Among our greatest enemies, as individuals, as organizations, and as a society are the false biases that justify an attitude of “us and them” –in a word, discrimination. Fortunately it’s one of the areas where we’ve made the most progress over the past 100 years.
Yet, there is one area where even the most tolerant among us feels it’s totally justified to discriminate with utter abandon; millennials and Gen Z.
Have you ever seen your nieces or nephews or a high school friend after a ten year hiatus? You are amazed at how much they have changed. You wonder when did they grow up? It seemingly happened overnight and that is slightly disconcerting.
Time and absence can play that trick on science too. In April 2008, I reported in these “pages” on the Stem cell frontier on display at Promega. In that conference, UW Scientist, Jamie Thomson, gave an update on his recent discovery on how to turn fully differentiated, mature cells into new stem cells that could, via biological magic, turn into any different mature tissue cell type.
The first mistake companies make while trying to protect their digital assets is to believe they can be secure. “Forget aspiring to full protection. Hacking is black magic engaged in by a ton of bad guys from Russia to Romania whose citizens do not necessarily view them as the bad guys,” Eric Cornelius shared at Fusion 2017.
Every technology wave calls the role and value of IT into question. More than a dozen years ago it was cloud technology raising the question “Does IT Matter?” Today, digital transformation is calling the role of IT in to question. This requires the CIO and IT to write a new story about themselves and the value they bring to an organization. Before we can talk about the new story, it is important to think about past tales of IT.
MADISON – A few years ago, when Brian Kaas attended some of the nation’s leading conferences for venture capitalists, the audience was predominantly investors from stand-alone venture funds.
Today, when the managing director of Madison-based CMFG Ventures takes part in such gatherings, the makeup includes many more “in-house” funds within larger corporations.
When President Trump took office in January, the White House web site rolled out a goal consistent with his campaign pledges on the economy.
“To get the economy back on track, President Trump has outlined a bold plan to create 25 million new American jobs in the next decade and return to 4 percent annual economic growth,” reads a portion of the page on “Bringing Back Jobs and Growth.”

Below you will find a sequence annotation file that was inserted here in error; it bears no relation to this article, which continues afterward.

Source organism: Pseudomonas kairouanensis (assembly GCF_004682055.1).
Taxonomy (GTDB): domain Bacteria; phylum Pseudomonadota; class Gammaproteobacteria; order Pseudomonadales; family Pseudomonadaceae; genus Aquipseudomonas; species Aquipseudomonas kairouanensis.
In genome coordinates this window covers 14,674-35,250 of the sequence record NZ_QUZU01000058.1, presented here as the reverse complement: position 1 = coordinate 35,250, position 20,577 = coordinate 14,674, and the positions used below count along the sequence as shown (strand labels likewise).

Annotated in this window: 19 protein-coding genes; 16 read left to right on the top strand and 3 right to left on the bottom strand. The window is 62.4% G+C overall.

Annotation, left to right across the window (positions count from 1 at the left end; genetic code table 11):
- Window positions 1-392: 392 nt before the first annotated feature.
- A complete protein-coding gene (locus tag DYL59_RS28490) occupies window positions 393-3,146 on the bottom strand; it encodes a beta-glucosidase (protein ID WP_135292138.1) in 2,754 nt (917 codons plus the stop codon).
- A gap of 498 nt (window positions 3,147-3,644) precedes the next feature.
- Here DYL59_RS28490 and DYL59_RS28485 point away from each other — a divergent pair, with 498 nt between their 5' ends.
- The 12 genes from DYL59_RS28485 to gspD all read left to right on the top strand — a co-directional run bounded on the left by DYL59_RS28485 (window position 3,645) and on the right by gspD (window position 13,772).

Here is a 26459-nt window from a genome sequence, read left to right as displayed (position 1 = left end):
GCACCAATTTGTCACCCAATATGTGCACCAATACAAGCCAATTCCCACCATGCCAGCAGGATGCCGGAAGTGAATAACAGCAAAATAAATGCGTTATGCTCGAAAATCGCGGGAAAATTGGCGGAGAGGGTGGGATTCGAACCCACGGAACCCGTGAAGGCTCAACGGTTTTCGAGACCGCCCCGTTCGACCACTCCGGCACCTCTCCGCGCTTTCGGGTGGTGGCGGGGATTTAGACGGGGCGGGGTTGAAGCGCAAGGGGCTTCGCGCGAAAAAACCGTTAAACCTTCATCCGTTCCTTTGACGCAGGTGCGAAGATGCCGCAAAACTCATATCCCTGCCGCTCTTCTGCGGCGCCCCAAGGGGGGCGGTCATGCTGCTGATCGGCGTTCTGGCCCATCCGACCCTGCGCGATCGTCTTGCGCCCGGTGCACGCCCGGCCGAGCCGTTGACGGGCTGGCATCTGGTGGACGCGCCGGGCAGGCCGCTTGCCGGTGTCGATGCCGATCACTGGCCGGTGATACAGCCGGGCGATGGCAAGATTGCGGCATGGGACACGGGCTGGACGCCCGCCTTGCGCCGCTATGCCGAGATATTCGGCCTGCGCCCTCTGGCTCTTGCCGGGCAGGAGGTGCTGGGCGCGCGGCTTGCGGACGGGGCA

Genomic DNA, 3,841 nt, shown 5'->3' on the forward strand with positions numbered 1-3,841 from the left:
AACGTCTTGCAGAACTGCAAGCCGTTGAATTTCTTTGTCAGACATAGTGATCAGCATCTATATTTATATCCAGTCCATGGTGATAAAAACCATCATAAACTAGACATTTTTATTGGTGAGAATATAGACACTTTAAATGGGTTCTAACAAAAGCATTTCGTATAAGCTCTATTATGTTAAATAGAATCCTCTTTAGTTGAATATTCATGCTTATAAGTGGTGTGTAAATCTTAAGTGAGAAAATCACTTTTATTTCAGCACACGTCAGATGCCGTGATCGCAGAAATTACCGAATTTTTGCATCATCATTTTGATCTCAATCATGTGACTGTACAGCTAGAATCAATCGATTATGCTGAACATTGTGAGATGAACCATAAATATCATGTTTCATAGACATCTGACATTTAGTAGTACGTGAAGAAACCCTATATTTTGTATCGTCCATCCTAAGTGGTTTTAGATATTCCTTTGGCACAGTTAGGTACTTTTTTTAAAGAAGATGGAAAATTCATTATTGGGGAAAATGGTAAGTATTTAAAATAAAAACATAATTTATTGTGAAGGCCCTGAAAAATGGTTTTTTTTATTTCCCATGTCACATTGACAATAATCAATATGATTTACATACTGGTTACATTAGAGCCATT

There’s nothing wrong with ambitious goals: Elected officials often set them to challenge their colleagues, competitors and citizens alike.
AWS operations explains that it was tougher to restart its S3 index system this time than the last time they tried to restart it.
The Feb. 28 outage of Amazon’s Simple Storage Service says one thing loudly and clearly: Amazon Web Services is growing so fast that it must rely on its automated systems to keep operating. Sometimes things need to go awry in only a minor way, and the sheer scale involved puts those systems at risk of disabling it.
When Zach Halmstad looks at the under-construction Confluence Arts Center, the software entrepreneur sees more than a performing arts building.
He sees a big part of the future of downtown Eau Claire.
“This is economic development through the arts,” said Halmstad, who launched Jamf Software in the early 2000s with a couple of friends and has since led its growth to 600 employees, 10,000 customers and eight offices worldwide.
The story of Jamf and the renaissance of downtown Eau Claire has flowed together, much like the confluence of the Chippewa and Eau Claire rivers in that western Wisconsin city of 64,000 people.
Viewed from afar these days, it might be easy to conclude that life in Washington, D.C., has become a reality show gone awry.
Cabinet-level nominees stepping down amid claims of wrongdoing; a president seemingly at war with the press and members of his own team; an intelligence community at odds with the source of its authority; and a bureaucratic “swamp” that refuses to be drained.
Not to be overlooked, however, are the real issues facing Congress, the White House and the nation as the hard work of governing marches on.
A Verizon report highlights how big data complexity and a shortage of data science talent are hurdles for an IoT implementation, but we also have to remember the key best practice of having a business goal as part of any analytics initiative.